UK Prime Minister David Cameron unveiled the government’s latest Security and Defence Strategic Review (SDSR) on 23 November, citing remote warfare capabilities and domestic counter-terrorism missions as central to the strategy.
Highlighting critical elements in the contemporary operating environment, including ongoing operations against Daesh; Russian intervention in Ukraine; cyber warfare; and the ebola crisis in Sierra Leone, Cameron reiterated the government’s plan to meet the NATO target to spend at least 2% of GDP on defence and security.
According to the SDSR, a total of GBP178 billion will be used to buy and maintain equipment for the UK Armed Forces over the next decade which will include doubling of investment in equipment support for UK Special Forces (UKSF) and other specialist units.
Highlights in the SDSR include plans to extend the number of expeditionary force elements from 30,000 to 50,000 personnel, comprising a land division, maritime task group and expeditionary air group. The so-called Joint Force 2025’s land division will include two armoured infantry brigades and two new “Strike Brigades”, each of which will comprise 5,000 personnel and equipped with a total of 600 Ajax armoured vehicles. An undisclosed number of infantry battalions will also provide specialist military assistance and counter-terrorism training capabilities to international partner nations.
The Royal Air Force will receive an additional two squadrons of TYPHOON aircraft as well as 24 Lockheed Martin F-35 LIGHTNING II aircraft instead of the eight originally planned. Additionally, the UK’s major capability gap of a maritime patrol aircraft will now be filled with the acquisition of nine Boeing P-8 surveillance aircraft, which will be tasked with protecting the country’s nuclear submarine fleet; anti-submarine warfare and maritime search and rescue.
The Royal Navy’s River Class Offshore Patrol vessels will be replaced with a newly designed variant while the Ministry of Defence (MoD) will procure an additional eight Type 26 frigates, due to enter service in the mid-2020s.
Finally, it was confirmed that the UK’s nuclear deterrent would be maintained with procurement of an additional four ballistic submarine as well as plans to procure PROTECTOR tactical UAVs (identity not yet disclosed) and Airbus Defence & Space (DS) ZEPHYR high altitude long endurance UAVs.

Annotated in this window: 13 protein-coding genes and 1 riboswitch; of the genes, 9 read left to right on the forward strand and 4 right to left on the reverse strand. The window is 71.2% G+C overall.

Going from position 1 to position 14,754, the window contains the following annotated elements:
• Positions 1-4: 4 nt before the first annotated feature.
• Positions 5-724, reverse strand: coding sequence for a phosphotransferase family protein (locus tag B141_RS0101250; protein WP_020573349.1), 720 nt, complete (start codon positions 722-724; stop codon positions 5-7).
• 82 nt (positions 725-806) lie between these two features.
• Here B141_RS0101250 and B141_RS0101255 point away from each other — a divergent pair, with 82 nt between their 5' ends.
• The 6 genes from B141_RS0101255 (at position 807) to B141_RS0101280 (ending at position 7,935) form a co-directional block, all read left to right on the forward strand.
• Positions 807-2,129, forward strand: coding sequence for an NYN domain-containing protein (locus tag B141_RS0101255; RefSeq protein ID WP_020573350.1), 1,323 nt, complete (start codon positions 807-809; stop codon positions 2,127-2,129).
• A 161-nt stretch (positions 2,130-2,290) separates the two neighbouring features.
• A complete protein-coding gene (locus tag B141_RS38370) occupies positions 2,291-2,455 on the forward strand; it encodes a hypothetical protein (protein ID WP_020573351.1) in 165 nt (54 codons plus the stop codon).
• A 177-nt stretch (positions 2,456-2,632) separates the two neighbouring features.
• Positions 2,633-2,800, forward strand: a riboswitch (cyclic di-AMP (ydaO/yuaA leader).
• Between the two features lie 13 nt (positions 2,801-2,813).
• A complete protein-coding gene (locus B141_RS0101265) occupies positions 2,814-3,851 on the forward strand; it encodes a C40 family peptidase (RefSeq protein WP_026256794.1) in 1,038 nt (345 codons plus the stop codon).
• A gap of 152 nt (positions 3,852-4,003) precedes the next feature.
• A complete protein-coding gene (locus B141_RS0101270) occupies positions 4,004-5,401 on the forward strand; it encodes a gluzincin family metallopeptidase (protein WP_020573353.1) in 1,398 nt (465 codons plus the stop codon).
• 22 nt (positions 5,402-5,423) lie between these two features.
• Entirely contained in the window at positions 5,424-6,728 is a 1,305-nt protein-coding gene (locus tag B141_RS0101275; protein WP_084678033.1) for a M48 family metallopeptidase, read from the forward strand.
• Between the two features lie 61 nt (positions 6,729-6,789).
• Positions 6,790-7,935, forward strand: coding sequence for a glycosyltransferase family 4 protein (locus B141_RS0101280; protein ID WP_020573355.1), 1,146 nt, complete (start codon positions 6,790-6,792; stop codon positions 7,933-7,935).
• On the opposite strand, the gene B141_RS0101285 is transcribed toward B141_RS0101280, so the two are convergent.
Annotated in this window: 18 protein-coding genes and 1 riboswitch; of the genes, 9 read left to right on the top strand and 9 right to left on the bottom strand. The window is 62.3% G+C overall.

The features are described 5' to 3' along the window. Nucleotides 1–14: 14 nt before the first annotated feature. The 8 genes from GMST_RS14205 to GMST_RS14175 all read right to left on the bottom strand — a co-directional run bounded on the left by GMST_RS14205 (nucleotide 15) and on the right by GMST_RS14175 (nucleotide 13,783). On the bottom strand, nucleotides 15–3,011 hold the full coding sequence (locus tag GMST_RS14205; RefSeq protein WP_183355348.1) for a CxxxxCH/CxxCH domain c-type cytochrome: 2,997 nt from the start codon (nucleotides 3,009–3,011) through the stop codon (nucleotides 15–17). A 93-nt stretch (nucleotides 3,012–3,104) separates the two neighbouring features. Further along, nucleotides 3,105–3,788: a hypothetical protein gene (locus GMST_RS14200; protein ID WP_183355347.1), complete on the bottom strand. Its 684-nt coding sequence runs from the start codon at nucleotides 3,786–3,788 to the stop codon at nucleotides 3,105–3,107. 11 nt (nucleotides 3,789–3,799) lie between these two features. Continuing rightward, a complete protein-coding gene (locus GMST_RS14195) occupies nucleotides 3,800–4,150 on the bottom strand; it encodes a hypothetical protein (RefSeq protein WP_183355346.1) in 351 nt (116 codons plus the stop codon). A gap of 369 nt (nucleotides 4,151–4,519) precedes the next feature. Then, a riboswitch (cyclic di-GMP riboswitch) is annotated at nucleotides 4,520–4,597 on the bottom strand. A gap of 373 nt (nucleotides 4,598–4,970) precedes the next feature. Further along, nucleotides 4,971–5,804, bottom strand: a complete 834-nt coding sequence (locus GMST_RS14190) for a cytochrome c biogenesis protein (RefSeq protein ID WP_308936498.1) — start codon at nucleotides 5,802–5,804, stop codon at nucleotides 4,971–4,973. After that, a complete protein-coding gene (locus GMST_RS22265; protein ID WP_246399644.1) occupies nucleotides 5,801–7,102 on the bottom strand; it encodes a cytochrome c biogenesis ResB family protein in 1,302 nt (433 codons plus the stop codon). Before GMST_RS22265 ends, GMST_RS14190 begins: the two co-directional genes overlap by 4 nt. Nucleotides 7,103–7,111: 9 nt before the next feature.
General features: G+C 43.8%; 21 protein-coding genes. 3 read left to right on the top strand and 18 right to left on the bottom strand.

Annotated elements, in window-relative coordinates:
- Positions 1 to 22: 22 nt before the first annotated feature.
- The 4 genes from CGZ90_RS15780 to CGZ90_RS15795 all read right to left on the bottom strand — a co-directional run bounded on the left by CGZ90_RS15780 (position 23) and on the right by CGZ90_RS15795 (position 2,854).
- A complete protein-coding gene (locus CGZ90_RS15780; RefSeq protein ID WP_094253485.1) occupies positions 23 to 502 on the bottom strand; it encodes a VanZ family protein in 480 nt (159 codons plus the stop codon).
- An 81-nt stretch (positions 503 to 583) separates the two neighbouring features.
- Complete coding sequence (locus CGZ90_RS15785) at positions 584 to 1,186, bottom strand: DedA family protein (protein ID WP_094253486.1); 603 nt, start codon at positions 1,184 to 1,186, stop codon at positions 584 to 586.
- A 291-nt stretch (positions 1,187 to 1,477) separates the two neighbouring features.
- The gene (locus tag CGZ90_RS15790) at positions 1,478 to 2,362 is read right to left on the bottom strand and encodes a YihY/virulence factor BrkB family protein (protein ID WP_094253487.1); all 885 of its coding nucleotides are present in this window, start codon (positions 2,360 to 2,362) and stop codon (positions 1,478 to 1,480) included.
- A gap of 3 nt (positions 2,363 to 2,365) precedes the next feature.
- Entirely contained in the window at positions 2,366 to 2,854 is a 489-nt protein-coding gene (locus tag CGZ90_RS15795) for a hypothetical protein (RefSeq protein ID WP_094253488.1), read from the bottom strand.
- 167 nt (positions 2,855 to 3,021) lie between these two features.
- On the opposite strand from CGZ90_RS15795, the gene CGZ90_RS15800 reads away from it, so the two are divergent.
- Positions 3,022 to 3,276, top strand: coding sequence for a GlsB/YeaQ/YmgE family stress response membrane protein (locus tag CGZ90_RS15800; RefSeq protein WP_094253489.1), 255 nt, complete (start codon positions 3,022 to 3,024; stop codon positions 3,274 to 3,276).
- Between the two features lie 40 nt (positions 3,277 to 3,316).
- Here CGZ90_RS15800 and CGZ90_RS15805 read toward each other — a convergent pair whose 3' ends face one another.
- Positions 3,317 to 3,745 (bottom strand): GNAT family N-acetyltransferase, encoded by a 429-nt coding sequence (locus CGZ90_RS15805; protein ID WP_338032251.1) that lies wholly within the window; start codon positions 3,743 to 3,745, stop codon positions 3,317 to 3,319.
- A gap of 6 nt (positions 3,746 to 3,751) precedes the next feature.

With regards to counter-terrorism efforts, Cameron announced an additional investment of GBP2.5 billion for the intelligence and security agencies over the same time period with an uplift in personnel by 1,900 personnel. Money will also boost the capabilities of GCHQ and counter-terrorism police units including SCO-19.
The SDSR also described contingency plans to help police cope with terrorism attacks similar to those witnessed recently in Paris, with Cameron explaining how the country faced threats from state and non-state actors.
Speaking ahead of the announcement, defence secretary Michael Fallon said: “On equipment, we’re spending some £12 billion more than we originally planned. We’re spending £178 billion - that means more ships, more planes, more equipment for the Special Forces.
“There will also be greater investment in defence intelligence, cyber capabilities, Special Forces equipment and interoperability with allies to support better and faster decision-making. By protecting the nation and building international stability, Defence also makes a key contribution to economic security and prosperity,” he continued.
Finally, Cameron highlighted plans to extend interoperability with allies in Europe and around the world as well as initiative to seize opportunities to, “reach out to emerging powers”.
“We must expect the unexpected but we can make sure we have the versatility to respond to risks to our security when they arise,” Cameron asserted. “To meet these priorities we will continue to harness all the tools of national power available to us, coordinated through the National Security Council, to deliver a ‘full-spectrum approach’.”
Commenting on the SDSR, Professor Malcolm Chalmers, Research Director at RUSI said: “The outcome of this SDSR is much better than the armed forces had been expecting only six months ago, when further steep capability cuts – comparable to those suffered over the last five years - were widely anticipated.
“But it does not add up to a step change in UK defence capabilities compared to current levels. It is therefore best described as being a ‘steady as she goes’ review, providing a welcome element of stability in defence planning after five years of substantial reductions."
Finally, Professor Michael Clarke, Director General of RUSI concluded: “The SDSR has made interdependence between security at home and security abroad more of a reality. It has tried to shift resources and political weight in a balanced fashion to address the ability of defence and security forces both to go to war, but also to safeguard British society more efficiently from terrorist attack.
“Since the 2010 SDSR the government has been presented with the challenge both of preparing to deploy more conventional forces in a traditional war fighting manner, as well as being seen to meet a growing and long term terrorist threat.”